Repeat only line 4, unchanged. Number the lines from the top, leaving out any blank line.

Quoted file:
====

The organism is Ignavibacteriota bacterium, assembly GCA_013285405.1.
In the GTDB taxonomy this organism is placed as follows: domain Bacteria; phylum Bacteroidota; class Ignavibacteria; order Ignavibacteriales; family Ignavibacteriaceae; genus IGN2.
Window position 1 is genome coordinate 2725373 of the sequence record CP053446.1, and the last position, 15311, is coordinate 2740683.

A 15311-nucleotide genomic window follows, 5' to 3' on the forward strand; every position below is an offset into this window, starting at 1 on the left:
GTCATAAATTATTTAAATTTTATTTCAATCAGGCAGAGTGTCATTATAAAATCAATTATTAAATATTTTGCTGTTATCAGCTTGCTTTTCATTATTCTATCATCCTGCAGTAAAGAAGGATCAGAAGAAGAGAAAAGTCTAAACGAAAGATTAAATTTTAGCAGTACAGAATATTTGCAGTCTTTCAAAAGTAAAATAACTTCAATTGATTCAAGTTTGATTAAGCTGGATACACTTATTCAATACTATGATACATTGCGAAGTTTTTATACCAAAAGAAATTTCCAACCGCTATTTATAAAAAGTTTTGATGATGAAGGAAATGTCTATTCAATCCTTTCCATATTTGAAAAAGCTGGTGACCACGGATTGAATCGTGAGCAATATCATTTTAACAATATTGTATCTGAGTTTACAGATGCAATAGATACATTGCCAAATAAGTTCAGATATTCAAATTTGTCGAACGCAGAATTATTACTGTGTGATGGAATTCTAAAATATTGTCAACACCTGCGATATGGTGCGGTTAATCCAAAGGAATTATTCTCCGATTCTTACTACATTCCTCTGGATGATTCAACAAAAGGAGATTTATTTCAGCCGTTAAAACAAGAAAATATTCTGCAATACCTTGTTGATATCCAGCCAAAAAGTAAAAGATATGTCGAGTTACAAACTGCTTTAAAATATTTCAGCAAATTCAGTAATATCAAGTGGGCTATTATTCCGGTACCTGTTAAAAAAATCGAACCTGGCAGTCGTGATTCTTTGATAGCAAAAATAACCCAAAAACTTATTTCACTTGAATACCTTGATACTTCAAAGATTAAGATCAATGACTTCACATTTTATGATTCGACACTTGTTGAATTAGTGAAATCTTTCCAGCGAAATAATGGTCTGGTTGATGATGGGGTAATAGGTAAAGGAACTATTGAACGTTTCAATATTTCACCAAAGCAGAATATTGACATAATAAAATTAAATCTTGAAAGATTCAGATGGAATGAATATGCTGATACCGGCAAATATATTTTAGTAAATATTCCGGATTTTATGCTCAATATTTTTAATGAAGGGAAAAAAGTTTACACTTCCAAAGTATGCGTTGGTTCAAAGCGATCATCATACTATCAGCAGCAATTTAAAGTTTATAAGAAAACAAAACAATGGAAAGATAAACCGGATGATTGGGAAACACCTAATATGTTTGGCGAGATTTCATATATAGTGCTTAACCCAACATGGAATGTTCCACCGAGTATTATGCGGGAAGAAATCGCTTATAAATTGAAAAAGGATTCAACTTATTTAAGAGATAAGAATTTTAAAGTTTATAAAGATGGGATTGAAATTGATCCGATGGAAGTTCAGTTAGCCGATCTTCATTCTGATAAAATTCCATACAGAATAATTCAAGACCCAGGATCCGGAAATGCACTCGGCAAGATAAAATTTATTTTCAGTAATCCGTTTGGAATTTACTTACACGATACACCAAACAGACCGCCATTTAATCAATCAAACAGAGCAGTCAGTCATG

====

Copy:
A 15311-nucleotide genomic window follows, 5' to 3' on the forward strand; every position below is an offset into this window, starting at 1 on the left: